WHAT IS KNOWN ON THE SUBJECT?: Community mental health staff and their service users have reported mixed views on the importance of talking about the content of voices. Community staff have reported feeling that they do not have the skills to explore voice content and worry about making things worse. Voice hearers experiencing extreme distress due to the content of their voices can access support through acute inpatient mental health services. No previous studies have focused on the experiences of staff who nurse voice hearers at a time of acute distress. WHAT DOES THIS STUDY ADD TO EXISTING KNOWLEDGE?: MHNs and HSWs working with voice hearers in acute distress report feeling powerless and helpless, as they feel that they cannot lessen the distress experienced by the voice hearer. Despite these difficult feelings, staff report finding ways of coping, including using structured tools to help make sense of their service users' voice-hearing experiences and accessing reflective practice forums. WHAT ARE THE IMPLICATIONS FOR PRACTICE?: Due to the current context of increased acuity and limited resources in acute services, there may be a need to further protect time for staff to access reflective practice groups and supervision forums to help them manage the difficult feelings arising from their work with voice hearers. Introduction Mental health nursing (MHN) staff in acute settings work with voice hearers at times of crises when they experience high levels of distress. Previous research has focused on community mental health staff's experiences and their service users views on exploring the content of voices. No studies have explored this from an acute mental health service perspective. Aim This study therefore sought to explore the experiences of staff working with voice hearers in an acute mental health service. Method Due to the exploratory nature of the research, a qualitative design was chosen. Three MHNs and five healthcare support workers (HSWs) were

  17. Good Mental Health

    Science.gov (United States)

    ... Mental Health This information in Spanish ( en español ) Good mental health Nutrition and mental health Exercise and ... a friend. Return to top More information on Good mental health Read more from womenshealth.gov Action ...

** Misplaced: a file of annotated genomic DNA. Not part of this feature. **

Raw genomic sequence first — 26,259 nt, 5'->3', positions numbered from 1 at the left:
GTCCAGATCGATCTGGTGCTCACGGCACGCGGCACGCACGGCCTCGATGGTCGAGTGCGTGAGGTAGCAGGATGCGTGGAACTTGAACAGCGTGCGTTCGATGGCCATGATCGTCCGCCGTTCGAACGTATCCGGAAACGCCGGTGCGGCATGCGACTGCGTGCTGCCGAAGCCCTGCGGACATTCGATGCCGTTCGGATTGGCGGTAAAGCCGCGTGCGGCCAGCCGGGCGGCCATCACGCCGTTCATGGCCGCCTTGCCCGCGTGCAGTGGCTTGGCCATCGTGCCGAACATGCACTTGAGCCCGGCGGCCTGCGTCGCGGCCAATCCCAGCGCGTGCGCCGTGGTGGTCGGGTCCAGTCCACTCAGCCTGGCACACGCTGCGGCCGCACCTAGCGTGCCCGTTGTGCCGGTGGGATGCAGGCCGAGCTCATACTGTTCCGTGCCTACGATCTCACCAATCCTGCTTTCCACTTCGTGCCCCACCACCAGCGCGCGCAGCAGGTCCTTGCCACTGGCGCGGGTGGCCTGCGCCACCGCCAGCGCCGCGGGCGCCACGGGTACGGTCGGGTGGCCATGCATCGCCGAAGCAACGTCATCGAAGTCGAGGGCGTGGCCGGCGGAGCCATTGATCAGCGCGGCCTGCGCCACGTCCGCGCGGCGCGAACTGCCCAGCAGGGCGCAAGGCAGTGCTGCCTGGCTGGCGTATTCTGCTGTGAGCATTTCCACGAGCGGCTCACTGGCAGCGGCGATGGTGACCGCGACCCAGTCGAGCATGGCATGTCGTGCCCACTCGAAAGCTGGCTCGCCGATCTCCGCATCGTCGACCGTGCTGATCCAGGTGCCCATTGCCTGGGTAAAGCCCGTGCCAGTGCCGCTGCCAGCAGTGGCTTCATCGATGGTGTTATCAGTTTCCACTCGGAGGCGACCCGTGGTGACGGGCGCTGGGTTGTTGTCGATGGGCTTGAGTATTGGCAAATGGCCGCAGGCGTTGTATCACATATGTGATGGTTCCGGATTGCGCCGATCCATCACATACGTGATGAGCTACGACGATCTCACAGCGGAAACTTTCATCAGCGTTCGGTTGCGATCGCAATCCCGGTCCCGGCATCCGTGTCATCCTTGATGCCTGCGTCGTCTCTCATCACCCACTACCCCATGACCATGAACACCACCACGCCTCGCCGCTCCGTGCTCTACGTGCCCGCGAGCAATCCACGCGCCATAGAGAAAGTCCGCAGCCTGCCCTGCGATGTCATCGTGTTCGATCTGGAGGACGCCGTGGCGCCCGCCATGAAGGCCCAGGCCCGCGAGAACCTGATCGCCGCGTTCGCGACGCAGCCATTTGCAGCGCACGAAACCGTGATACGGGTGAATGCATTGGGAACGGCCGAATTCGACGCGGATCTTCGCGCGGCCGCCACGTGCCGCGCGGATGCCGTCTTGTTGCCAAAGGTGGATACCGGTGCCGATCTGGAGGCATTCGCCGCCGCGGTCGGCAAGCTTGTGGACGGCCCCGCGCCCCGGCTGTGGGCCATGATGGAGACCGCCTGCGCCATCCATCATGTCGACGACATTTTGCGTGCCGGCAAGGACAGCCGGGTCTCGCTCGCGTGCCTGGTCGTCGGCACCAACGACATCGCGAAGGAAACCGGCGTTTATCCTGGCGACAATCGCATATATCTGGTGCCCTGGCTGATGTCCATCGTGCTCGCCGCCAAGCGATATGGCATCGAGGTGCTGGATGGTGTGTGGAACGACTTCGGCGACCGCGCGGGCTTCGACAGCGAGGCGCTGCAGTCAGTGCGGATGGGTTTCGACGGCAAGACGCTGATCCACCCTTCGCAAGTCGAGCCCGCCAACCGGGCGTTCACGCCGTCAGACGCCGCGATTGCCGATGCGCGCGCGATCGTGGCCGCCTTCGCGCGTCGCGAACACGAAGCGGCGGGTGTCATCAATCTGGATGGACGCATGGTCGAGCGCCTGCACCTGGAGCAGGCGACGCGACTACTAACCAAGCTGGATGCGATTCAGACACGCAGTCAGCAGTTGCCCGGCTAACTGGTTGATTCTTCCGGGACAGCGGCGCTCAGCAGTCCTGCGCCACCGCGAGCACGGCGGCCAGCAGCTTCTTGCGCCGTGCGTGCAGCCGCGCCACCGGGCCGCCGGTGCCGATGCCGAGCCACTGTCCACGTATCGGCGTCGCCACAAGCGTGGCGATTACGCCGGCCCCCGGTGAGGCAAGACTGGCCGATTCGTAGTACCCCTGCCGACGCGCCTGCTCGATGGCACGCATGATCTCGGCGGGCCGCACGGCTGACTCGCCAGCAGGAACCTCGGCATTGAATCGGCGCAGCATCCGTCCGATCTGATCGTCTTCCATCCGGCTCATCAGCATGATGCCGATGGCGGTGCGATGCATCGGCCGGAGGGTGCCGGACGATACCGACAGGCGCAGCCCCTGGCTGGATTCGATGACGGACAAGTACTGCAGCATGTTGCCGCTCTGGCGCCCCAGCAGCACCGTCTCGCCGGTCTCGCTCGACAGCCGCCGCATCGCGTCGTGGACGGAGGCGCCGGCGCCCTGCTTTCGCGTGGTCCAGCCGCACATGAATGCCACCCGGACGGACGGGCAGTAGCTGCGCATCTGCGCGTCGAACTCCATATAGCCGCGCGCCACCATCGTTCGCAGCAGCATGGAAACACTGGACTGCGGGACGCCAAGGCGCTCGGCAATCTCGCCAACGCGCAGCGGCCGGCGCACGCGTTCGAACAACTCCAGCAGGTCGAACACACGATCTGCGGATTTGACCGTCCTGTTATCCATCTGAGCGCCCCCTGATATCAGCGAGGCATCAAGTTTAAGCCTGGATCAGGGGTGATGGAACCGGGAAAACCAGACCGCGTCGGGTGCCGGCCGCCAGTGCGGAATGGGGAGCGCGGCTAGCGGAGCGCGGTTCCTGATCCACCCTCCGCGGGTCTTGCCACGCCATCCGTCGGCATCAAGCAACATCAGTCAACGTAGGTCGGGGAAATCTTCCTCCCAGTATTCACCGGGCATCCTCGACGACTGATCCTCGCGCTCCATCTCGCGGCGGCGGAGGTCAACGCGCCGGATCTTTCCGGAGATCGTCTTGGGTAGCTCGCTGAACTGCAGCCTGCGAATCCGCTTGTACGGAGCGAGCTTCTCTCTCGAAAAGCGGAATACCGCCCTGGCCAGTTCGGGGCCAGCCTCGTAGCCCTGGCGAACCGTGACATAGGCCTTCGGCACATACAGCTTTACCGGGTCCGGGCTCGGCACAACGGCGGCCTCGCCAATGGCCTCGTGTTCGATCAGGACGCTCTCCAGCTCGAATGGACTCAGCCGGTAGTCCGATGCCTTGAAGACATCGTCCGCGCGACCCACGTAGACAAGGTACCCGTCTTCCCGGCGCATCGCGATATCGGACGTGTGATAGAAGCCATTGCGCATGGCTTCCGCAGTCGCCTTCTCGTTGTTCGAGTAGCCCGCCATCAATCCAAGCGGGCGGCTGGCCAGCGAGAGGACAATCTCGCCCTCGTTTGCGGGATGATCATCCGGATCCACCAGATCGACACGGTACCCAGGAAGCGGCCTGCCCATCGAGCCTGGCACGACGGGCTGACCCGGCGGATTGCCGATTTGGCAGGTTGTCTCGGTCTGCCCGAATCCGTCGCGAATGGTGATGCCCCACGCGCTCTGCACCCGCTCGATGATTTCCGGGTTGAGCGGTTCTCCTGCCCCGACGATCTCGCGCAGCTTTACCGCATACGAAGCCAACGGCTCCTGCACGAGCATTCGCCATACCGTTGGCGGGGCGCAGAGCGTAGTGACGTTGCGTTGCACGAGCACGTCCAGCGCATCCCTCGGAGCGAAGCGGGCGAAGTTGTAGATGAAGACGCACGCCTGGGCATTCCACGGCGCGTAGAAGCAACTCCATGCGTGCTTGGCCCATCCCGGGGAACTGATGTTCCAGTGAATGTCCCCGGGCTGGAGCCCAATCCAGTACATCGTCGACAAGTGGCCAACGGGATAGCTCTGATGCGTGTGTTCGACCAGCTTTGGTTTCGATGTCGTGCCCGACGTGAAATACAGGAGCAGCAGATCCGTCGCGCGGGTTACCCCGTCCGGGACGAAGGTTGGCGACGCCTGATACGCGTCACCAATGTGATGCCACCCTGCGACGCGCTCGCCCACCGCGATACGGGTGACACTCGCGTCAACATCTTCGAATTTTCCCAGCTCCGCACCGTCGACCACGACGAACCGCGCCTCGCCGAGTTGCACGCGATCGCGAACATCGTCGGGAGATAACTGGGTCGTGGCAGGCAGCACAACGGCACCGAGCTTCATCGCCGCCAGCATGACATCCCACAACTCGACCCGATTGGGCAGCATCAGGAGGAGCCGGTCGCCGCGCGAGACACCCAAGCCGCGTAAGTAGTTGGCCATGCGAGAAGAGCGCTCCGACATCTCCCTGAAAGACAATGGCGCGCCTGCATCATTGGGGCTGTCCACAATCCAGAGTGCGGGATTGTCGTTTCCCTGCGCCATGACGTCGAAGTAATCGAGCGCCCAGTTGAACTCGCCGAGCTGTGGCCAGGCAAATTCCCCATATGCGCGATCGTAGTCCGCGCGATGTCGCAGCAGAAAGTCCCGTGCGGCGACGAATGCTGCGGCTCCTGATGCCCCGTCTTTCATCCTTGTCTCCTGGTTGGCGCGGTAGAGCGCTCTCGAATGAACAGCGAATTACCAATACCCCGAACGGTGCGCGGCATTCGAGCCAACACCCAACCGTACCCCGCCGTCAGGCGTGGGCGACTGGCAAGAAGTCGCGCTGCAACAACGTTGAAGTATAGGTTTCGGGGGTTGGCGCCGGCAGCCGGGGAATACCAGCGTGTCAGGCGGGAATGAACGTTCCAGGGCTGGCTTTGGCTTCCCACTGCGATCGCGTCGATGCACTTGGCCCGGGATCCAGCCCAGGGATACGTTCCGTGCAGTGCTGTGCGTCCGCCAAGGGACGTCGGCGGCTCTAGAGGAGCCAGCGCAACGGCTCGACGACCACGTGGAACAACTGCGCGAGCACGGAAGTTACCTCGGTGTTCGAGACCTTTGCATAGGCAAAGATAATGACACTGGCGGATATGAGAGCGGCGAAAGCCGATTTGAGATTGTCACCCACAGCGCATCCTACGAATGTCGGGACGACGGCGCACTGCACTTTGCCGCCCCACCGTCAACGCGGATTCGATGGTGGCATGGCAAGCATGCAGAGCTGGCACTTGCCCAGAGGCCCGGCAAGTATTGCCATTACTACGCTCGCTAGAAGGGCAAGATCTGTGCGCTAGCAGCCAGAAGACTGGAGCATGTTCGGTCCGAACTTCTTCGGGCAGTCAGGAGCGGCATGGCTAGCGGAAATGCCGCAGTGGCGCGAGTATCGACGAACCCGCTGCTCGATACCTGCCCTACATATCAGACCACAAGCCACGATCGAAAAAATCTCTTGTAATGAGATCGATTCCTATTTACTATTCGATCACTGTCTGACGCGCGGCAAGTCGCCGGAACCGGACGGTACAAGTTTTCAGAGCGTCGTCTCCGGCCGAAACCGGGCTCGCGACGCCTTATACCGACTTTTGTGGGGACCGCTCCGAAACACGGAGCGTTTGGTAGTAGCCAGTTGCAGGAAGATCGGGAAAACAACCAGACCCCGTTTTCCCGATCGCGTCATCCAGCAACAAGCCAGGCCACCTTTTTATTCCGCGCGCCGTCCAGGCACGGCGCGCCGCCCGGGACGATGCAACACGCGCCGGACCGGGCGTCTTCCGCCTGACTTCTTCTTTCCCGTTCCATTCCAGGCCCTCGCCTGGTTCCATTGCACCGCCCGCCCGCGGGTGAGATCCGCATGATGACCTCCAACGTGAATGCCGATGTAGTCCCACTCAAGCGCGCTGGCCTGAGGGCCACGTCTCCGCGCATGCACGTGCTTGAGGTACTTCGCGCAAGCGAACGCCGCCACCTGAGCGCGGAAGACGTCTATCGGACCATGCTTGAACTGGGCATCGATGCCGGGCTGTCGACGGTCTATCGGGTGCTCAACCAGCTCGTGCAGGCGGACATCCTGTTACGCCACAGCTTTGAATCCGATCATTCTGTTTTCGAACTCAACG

18. [Analysis of barriers to nursing intervention for families in mental health units, in light of Collerette's change model].

    Science.gov (United States)

    Daneau, Stéphanie; Goudreau, Johanne; Sarrazin, Catherine

    2014-06-01

    Accompanying loved ones suffering from a mental health problem on a daily basis is an experience that profoundly transforms the identity of families. Such families must often cope with feelings such as guilt and helplessness. The psychiatric hospitalisation of a family member suffering from mental illness hardly improves the situation. In this context, existing literature recognises the benefits of including family members involved in care, as much for the afflicted person as for family and the professionals involved. However, these families inevitably feel excluded from care and unrecognised in their role, leading to important consequences. This critical review of literature was meant to analyse the obstacles to practicing a family-oriented approach by nurses working in mental health units, in order to propose recommendations aiming at the transformation of present clinical practices in this regard. A systematic study of literature was carried out on the databases CINHAL, Psychlnfo and PubMed and the analysis of literature was realised based on the Theory of Change proposed by Collerette. The results demonstrate that confidentiality, lack of abilities and expertise in addition to certain organisational problems constitute the principal barriers to the practice of nursing interventions for families on a daily basis.

  19. Subjective well-being of mental health nurses in the United Kingdom: Results of an online survey.

    Science.gov (United States)

    Oates, Jennifer; Jones, Julia; Drey, Nicholas

    2017-08-01

    The aim of the present study was to measure the subjective well-being of a group of 225 UK registered mental health nurses (MHN) using three survey measures, and to identify whether certain demographic and workplace factors correlated with subjective well-being measure scores. An online survey incorporating the subjective well-being questions used by the Office for National Statistics, the Satisfaction with Life Scale, and the Warwick Edinburgh Mental Well-Being Scale was administered to members of two professional bodies for MHN. There was good consistency between the three subjective well-being measures, each demonstrating that UK MHN had a relatively low subjective well-being. Apart from the Office for National Statistics question, 'Overall, to what extent do you feel the things you do in your life are worthwhile?', demographic and workplace factors did not correlate with subjective well-being measure scores, although the characteristics of being male, living alone, and being aged 40-49 years were associated with lower mean scores on all three measures. The findings of the exploratory study suggest that a similar study should be undertaken with a larger representative population of MHN, and that qualitative research should explore why and how UK MHN have relatively low subjective well-being. The limitations of this study, namely the response rate and sample representativeness, mean that the results of the present study must be tested in further research on the MHN population. © 2016 Australian College of Mental Health Nurses Inc.